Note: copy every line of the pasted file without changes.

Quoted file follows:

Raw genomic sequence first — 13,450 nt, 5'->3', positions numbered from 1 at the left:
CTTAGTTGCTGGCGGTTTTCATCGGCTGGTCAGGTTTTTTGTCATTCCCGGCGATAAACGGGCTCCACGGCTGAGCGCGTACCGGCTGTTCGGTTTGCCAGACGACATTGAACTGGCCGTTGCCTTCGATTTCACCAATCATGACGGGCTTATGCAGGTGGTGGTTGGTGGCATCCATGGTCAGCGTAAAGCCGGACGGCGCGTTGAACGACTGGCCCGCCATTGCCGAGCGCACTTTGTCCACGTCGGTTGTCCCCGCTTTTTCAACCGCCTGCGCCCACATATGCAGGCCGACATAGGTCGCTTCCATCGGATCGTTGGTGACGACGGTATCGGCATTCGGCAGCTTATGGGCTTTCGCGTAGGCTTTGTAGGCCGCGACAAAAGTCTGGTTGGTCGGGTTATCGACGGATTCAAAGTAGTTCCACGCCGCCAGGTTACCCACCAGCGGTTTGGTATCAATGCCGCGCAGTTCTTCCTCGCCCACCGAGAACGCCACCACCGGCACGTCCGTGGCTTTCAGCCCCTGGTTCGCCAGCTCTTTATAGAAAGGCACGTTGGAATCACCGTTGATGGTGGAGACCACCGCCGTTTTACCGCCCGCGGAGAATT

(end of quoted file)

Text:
Raw genomic sequence first — 13,450 nt, 5'->3', positions numbered from 1 at the left:
CTTAGTTGCTGGCGGTTTTCATCGGCTGGTCAGGTTTTTTGTCATTCCCGGCGATAAACGGGCTCCACGGCTGAGCGCGTACCGGCTGTTCGGTTTGCCAGACGACATTGAACTGGCCGTTGCCTTCGATTTCACCAATCATGACGGGCTTATGCAGGTGGTGGTTGGTGGCATCCATGGTCAGCGTAAAGCCGGACGGCGCGTTGAACGACTGGCCCGCCATTGCCGAGCGCACTTTGTCCACGTCGGTTGTCCCCGCTTTTTCAACCGCCTGCGCCCACATATGCAGGCCGACATAGGTCGCTTCCATCGGATCGTTGGTGACGACGGTATCGGCATTCGGCAGCTTATGGGCTTTCGCGTAGGCTTTGTAGGCCGCGACAAAAGTCTGGTTGGTCGGGTTATCGACGGATTCAAAGTAGTTCCACGCCGCCAGGTTACCCACCAGCGGTTTGGTATCAATGCCGCGCAGTTCTTCCTCGCCCACCGAGAACGCCACCACCGGCACGTCCGTGGCTTTCAGCCCCTGGTTCGCCAGCTCTTTATAGAAAGGCACGTTGGAATCACCGTTGATGGTGGAGACCACCGCCGTTTTACCGCCCGCGGAGAATT